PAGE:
Artificial Intelligence (AI) and chatbots are the opening that American society needs to close the information policy gaps in its law on privacy, security, behavioral advertising and even financial services.
Why is this the case? Because it is rare that the introduction of one product or service garners so much attention. The last major industry storm was the iPhone. While some questions have arisen in the information policy space related to the iPhone, mostly around the San Bernardino murders and government access, the resolution of that case with law enforcement and the careful use that Apple appears to have with user data left unresolved issues concerning both government and consumer surveillance.
AI and chatbots bring us back to those crucial questions. First, they are about information itself, the bull’s eye of gaps in our internet ecosystem. Second, the interaction with the user is what the commotion is all about. While major tech companies figure out how to monetize AI and chatbots, you can bet it is going to have something to do with user interaction and behavioral information that Big Tech has so profitably monetized. And as banking and financial services wobble, don’t we require more trusted information to sort out government decisions?
Third, U.S. law provides few footholds upon which to address concerns. Privacy law has proven unable to rebalance civil liberties and national security after the USA-Patriot Act/Freedom Act for government surveillance or identify clearly the harms to consumers of “free” services such as Google Search or Facebook/Meta. Congress has not updated important technical provisions of “wiretapping” 1986 Electronic Communications Privacy Act. Promulgated seven years before the internet even became open to the public, technological differences between telephone and internet services are the proverbial hole through which law enforcement continues to drive expansive monitoring.
Under the direction of F.T.C. Commissioner Kahn and head of D.O.J. Anti-Trust Division Kantor, the Biden administration is advancing new anti-trust legal theories against internet companies, but even the strongest of those cases may take years to resolve. Some market corrections might be expected, for example, in the F.T.C. recent action against Google about its monopoly on Ads. Even if the government is successful, that win would favor investors and new players in the market, not necessarily consumers directly.
Ironically, large tech companies have pitted consumer privacy against anti-trust action, alleging that privacy will be the price consumers would pay if their companies are forced to divest and provide new, untested players with their user information. Nice pivot away from providing society with more transparency on technology behind the extractive processes that are what ultimately line equity investor’s pockets. Or opening the kimono on the algorithms that gird its AI systems?
American society needs information policy. We need laws that address the obvious pitfalls of such an unregulated system that goes from Uber — which calls itself not a transportation but an information service, if you didn’t know — to how digitized trading among the investment and equity brokers can tank a bank for which now taxpayers pay the bill. And what about those less tangible harms that are hard to name but are surely experienced. How does it make you feel that Google knows more about you than you know yourself? That without very intentional, time-consuming precautions, almost every time you use the internet you are being surveilled? That you are not the customer of Facebook but the commodity, and by golly, you did it to yourself to create a profile and post?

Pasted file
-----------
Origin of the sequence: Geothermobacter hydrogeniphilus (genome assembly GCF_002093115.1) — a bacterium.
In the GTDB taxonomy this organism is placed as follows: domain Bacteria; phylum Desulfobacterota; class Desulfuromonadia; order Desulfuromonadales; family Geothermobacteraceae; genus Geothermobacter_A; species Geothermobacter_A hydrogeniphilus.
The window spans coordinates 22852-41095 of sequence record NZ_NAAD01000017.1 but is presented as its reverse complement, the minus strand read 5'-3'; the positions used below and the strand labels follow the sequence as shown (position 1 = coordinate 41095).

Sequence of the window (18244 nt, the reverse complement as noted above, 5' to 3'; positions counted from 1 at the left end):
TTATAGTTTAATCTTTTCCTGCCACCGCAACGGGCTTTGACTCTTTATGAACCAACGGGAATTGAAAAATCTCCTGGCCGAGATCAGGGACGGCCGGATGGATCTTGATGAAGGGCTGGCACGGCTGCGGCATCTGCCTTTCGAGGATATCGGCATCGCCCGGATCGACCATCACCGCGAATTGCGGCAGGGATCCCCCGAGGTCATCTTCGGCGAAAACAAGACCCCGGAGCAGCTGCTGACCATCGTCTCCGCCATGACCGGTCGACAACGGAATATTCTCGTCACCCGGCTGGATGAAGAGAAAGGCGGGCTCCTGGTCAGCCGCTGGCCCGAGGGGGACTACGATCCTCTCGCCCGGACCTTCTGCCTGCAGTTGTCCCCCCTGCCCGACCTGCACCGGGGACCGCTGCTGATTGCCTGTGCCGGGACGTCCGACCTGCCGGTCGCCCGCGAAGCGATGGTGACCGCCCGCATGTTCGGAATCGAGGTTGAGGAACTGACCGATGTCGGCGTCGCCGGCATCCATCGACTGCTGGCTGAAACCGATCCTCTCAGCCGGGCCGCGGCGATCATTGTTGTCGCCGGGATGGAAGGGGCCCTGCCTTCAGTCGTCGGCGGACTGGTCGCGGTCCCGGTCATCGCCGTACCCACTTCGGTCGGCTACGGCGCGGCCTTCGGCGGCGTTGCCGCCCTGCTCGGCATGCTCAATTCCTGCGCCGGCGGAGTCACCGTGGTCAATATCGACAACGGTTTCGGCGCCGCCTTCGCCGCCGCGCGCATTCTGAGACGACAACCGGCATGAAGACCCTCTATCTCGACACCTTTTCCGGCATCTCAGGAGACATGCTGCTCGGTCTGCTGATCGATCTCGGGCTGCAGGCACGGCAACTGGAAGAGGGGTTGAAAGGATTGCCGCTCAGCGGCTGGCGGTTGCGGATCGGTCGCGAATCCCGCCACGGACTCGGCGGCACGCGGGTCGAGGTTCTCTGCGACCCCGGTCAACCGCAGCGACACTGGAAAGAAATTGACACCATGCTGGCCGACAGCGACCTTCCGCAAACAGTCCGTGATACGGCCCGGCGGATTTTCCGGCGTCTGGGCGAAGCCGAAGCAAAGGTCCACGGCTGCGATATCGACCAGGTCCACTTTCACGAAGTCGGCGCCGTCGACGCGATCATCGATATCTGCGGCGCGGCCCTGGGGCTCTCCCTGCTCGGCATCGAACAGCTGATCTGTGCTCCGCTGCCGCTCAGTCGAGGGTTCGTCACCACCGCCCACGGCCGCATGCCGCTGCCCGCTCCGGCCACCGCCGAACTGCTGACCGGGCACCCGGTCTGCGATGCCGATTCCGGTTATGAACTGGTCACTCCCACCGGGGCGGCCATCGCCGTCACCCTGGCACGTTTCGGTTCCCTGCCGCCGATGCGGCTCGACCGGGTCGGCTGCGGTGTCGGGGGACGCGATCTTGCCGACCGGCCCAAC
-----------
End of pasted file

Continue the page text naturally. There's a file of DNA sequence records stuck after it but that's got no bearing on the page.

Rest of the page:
In the crafting of an information policy, let’s begin with a comprehensive perspective on real people, and not one that reduces us to data points such as name and social security number. We can apply basic fair information practices such as informed consent, clear, understandable notice of the information that Big Tech companies have about us, and what those companies do with that information. Robust security practices to end the endless stream of data breaches should be standardized. Importantly, we need to focus less on specific categories of data and, as legal scholar Daniel Solove advises us, more on the use, harms, and risk — on a broad scale. Then let’s close the biggest government loop-hole of all: the absence of laws prohibiting government from buying information about individuals from private companies, an obvious end run around the Fourth Amendment.
I teach a course called “Culture, Law and Politics of Information Policy.” In the first preliminary I asked students for feedback. One student said it was interesting but he could not wait until we got to learn the information policy. I guess I have not taught it well enough. The point of the course is to demonstrate that the United States does not have one. And yet we desperately need one.
AI and chatbots provide us with that opportunity. Collective attention to the interaction of such sophisticated machine learning technologies and the mountains of information involved in their processing focused on important policy concerns could go a long way to protect the humanity and autonomy of both consumers and citizens. A carefully considered information policy would bolster democratic values and processes that could be further deployed to counteract the scourge of mis/disinformation that currently operates to undercut trust in our government. Ultimately, an information policy that balances innovation with consumer confidence works towards a more efficient economy, one consistent with our information age but also one in keeping with fundamental American fairness values.